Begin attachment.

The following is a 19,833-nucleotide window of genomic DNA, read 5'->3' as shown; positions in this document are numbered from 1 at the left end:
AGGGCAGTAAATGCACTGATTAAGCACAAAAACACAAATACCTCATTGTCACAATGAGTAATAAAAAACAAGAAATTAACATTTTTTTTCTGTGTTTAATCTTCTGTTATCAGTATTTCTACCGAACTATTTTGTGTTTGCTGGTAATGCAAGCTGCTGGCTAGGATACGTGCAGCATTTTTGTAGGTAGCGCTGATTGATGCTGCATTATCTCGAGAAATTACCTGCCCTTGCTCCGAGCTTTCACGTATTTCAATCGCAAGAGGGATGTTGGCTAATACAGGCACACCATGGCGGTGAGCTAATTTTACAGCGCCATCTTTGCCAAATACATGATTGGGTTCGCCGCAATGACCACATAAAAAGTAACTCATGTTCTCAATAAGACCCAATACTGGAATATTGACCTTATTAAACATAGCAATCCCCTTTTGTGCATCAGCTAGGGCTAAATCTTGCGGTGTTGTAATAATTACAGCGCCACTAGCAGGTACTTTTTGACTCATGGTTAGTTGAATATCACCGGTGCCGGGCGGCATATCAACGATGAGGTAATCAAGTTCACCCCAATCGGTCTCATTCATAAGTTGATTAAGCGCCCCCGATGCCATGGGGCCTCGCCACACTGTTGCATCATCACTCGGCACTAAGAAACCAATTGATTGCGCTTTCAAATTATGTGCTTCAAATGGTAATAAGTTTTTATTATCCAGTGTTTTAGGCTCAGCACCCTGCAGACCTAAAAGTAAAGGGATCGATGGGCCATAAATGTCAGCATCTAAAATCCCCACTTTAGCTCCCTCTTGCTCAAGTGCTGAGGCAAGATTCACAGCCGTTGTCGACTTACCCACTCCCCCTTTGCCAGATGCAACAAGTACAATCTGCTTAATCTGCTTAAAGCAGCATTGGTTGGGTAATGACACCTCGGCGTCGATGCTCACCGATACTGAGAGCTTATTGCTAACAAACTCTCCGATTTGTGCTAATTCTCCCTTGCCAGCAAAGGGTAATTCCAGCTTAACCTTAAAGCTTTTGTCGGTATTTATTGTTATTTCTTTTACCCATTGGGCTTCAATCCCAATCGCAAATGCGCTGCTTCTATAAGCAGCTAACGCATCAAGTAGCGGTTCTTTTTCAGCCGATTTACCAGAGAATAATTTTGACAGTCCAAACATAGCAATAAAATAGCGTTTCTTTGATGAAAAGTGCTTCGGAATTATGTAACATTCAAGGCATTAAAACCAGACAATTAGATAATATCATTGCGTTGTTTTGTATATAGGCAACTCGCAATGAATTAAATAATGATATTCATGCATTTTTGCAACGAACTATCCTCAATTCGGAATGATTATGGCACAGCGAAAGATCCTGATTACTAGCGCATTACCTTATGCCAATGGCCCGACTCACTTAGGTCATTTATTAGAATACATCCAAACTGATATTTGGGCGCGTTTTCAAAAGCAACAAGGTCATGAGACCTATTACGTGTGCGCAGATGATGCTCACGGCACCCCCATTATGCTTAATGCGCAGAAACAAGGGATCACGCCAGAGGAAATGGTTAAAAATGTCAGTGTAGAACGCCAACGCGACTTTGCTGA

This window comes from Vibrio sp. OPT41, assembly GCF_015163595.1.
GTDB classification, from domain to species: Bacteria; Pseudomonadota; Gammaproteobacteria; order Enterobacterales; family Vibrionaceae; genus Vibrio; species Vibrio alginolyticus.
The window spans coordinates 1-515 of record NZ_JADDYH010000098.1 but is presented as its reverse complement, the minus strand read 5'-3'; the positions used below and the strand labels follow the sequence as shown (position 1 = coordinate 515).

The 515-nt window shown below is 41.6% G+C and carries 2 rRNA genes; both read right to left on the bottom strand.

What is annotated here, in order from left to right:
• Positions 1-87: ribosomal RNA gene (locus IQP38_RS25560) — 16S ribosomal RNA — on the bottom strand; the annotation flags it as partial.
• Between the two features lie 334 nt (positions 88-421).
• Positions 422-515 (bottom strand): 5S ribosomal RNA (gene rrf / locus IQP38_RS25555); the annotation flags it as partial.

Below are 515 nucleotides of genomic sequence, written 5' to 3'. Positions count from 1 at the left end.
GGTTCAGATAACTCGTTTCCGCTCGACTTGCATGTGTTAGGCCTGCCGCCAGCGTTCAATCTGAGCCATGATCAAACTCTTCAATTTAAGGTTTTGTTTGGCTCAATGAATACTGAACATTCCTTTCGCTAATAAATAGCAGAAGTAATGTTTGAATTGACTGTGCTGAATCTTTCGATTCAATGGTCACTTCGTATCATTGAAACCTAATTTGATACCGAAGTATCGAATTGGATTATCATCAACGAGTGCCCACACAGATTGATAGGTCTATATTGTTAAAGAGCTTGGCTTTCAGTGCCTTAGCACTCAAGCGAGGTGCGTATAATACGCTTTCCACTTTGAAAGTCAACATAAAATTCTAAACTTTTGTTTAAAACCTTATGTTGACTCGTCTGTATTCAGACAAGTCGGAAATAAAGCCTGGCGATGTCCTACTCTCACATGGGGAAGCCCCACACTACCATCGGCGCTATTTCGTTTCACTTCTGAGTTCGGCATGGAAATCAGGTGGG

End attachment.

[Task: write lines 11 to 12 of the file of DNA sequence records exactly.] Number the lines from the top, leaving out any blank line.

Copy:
Below are 515 nucleotides of genomic sequence, written 5' to 3'. Positions count from 1 at the left end.
GGTTCAGATAACTCGTTTCCGCTCGACTTGCATGTGTTAGGCCTGCCGCCAGCGTTCAATCTGAGCCATGATCAAACTCTTCAATTTAAGGTTTTGTTTGGCTCAATGAATACTGAACATTCCTTTCGCTAATAAATAGCAGAAGTAATGTTTGAATTGACTGTGCTGAATCTTTCGATTCAATGGTCACTTCGTATCATTGAAACCTAATTTGATACCGAAGTATCGAATTGGATTATCATCAACGAGTGCCCACACAGATTGATAGGTCTATATTGTTAAAGAGCTTGGCTTTCAGTGCCTTAGCACTCAAGCGAGGTGCGTATAATACGCTTTCCACTTTGAAAGTCAACATAAAATTCTAAACTTTTGTTTAAAACCTTATGTTGACTCGTCTGTATTCAGACAAGTCGGAAATAAAGCCTGGCGATGTCCTACTCTCACATGGGGAAGCCCCACACTACCATCGGCGCTATTTCGTTTCACTTCTGAGTTCGGCATGGAAATCAGGTGGG